We sat together in that old Southern house on Lancaster Street. If you were quiet, you could hear it groaning with the years it has lived. Built in 1900, by the Rev. Thomas Henry Ayers, DDS, who not only left this wonderful monument to his heirs but also the family history that fills good hearts with the joys of accomplishment.
Vivian Ayers Allen is a product of that legend, and it was indeed a marvelous couple of hours that I listened, learned and appreciated all that has taken place in her 80 some years of social and intellectual triumph.
That wonderful house is filled with things that rattle the memory of one who has lived a long time. A WPA mural is placed squarely on the back wall of the sitting room, a reminder of FDR and his quest to recognize artists. Who, without him, would have lain fallow in the Great Depression world of financial and social suffering.
A painting above the mantel tells us more about this marvelous family and all they have given to this nation, but most of all to the South. A gentle reminder that indeed "black folks" made immense contributions to this place where we live and I, a small-time writer from the county of Chester, had a chance to hear, see and learn.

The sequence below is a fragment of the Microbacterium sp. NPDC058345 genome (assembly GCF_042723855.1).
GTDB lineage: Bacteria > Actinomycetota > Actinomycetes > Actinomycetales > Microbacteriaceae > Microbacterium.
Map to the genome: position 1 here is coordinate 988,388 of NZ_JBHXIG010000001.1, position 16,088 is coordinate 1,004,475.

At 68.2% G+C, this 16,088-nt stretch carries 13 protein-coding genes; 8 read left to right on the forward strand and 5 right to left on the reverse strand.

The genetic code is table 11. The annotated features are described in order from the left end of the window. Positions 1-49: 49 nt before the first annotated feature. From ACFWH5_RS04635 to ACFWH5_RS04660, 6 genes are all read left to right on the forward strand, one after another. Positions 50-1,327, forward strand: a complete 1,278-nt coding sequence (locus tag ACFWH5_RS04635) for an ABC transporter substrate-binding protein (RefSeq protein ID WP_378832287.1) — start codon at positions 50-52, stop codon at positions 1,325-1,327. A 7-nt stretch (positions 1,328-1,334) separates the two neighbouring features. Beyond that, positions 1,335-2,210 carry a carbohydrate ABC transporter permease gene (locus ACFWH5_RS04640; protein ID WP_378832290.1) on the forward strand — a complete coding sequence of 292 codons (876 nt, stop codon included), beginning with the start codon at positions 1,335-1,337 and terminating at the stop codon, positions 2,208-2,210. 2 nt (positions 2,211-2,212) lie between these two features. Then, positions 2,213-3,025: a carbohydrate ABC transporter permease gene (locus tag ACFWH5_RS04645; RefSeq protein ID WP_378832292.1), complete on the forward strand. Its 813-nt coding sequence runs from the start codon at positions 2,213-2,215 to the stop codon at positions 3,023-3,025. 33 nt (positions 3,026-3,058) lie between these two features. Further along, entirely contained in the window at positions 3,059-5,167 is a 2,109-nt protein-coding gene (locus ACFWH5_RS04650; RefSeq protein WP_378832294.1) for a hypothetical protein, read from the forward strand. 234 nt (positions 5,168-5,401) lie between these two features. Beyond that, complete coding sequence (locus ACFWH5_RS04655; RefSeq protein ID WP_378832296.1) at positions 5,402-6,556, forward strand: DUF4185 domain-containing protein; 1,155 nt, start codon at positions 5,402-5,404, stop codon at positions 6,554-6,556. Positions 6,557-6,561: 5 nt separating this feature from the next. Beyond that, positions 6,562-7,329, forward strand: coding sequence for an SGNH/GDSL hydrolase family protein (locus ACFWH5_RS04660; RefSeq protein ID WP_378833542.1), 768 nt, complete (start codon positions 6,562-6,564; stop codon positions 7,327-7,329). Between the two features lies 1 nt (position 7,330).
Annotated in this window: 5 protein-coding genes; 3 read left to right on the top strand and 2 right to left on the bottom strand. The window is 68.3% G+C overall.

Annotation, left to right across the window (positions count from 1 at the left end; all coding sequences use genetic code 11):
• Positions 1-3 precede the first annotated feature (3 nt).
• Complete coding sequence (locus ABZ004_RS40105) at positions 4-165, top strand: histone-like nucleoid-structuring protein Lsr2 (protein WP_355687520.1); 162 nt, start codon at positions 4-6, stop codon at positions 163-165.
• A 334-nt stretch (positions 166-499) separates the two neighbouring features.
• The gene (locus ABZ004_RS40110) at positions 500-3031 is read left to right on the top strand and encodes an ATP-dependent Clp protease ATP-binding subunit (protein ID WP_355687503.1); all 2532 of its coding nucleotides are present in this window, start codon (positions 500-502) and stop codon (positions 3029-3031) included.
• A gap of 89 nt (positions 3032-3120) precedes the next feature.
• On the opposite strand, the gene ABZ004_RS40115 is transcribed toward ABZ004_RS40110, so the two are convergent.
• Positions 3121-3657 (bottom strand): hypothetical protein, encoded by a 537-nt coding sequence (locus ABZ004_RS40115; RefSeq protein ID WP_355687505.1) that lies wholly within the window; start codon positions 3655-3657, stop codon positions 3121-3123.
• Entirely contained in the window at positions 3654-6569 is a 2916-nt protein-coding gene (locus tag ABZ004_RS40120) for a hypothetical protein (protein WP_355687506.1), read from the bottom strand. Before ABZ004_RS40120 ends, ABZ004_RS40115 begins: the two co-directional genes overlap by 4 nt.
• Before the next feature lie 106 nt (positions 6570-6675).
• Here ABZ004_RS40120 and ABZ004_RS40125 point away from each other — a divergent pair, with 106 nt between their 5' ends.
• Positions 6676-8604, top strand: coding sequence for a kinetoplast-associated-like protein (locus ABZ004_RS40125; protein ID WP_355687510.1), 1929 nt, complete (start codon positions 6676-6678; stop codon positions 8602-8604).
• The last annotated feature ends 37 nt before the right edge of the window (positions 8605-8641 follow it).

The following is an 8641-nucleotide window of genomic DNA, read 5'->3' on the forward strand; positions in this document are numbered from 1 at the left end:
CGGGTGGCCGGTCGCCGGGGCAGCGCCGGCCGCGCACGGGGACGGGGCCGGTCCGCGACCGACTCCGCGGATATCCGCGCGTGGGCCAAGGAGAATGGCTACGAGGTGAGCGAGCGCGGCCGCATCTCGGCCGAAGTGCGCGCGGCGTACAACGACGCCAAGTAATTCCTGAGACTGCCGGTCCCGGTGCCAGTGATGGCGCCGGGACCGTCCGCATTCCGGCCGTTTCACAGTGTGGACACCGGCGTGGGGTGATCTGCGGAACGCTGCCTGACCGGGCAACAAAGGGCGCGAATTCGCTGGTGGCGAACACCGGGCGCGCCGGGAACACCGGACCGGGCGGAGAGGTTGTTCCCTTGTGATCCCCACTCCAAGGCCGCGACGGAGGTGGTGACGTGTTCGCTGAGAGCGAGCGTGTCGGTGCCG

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I discovered that she, Vivian Ayers Allen, was favored by a Pulitzer Prize nomination in 1952 for her stirring poem "Hawk," written with a clear understanding of the mightiness of this avian giant. This literary creation was, for more than 20 years, the only poetry celebrated by NASA.
Her work in 1972, "Workshops in Open Fields," was introduced and recommended by the National Endowment for the Arts. It was there that Allen also established the Adept New American Museum, a place to see and enjoy the art and history of the American Southwest.
Along with creating writing and introducing new artistic concepts, she, for 15 years, studiously began to delve into classical Greek. This, of course, introduced her to the study of languages and how they happen. Mrs. Allen has an unlimited curiosity that moves at a rapid pace from one day to another. Never satisfied, never believing that she knows it all, and forever searching for another intellectual avenue. Her days are consumed with the delight of thinking, writing and learning; she truly knows there is much to garner, even at the age of 80 plus.
We talked of mutual interests and the pleasure we enjoyed by living in Mexico and the rewards of that sweet place. She studied the Mayan culture and their advanced learning in math and astronomy. We agreed, we were and always will be sisters in adventures, learning and just plain joy.
On Sunday, Vivian Ayers Allen and Shirley Keyser Gleicher will ride in the car for the marshals. We will be sharing our five minutes of fame, with the people of Chester in their Christmas Parade. It is a great honor, and Vivian and I are delighted to have been chosen.
Know that we will talk and laugh in all of our dressed up "grandness" and wish from our hearts a blessed and wonderful Christmas to all of you.